Brad Groff writes:
Thought you might find this post by Ferenc Huszar interesting. Commentary on how we create knowledge in machine learning research and how we resolve benchmark results with (belated) theory. Key passage:
You can think of “making a a deep learning method work on a dataset” as a statistical test. I would argue that the statistical power of experiments is very weak. We do a lot of things like early stopping, manual tweaking of hyperparameters, running multiple experiments and only reporting the best results. We probably all know we should not be doing these things when testing hypotheses. Yet, these practices are considered fine when reporting empirical results in ML papers. Many go on and consider these reported empirical results as “strong empirical evidence” in favour of a method.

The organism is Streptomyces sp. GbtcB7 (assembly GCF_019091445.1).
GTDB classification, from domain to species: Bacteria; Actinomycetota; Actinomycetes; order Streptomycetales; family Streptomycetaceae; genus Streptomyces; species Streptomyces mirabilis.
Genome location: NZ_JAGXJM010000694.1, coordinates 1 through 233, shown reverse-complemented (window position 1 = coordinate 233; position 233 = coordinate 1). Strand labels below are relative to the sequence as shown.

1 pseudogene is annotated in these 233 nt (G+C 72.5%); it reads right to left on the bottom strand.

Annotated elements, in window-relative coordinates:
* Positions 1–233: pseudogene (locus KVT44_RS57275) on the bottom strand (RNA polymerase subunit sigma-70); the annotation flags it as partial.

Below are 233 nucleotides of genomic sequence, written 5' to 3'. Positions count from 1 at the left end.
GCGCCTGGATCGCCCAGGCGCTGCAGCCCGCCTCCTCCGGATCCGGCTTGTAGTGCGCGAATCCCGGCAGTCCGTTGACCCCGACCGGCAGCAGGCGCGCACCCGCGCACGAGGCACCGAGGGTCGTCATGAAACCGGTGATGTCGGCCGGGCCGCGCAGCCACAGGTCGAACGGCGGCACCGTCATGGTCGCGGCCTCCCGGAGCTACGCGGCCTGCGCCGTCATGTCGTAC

Huszar’s post is interesting, and also interesting is this linked post by Yann LeCun. My only comment is that we have many different ways of deciding what methods to use, including:
– Mathematical theory,
– Computer simulations,
– Solutions to toy problems,
– Improved performance on benchmark problems,
– Cross-validation and external validation of predictions,
– Success as recognized in a field of application,
– Success in the marketplace.
None of these is enough on its own. Theory and simulations are only as good as their assumptions; results from toy problems and benchmarks don’t necessarily generalize to applications of interest; cross-validation and external validation can work for some sorts of predictions but not others; and subject-matter experts and paying customers can be fooled.
The very imperfections of each of these sorts of evidence gives a clue as to why it makes sense to care about all of them. We can’t know for sure so it makes sense to have many ways of knowing.
For further discussion of this point, see section 26.2 of this article.
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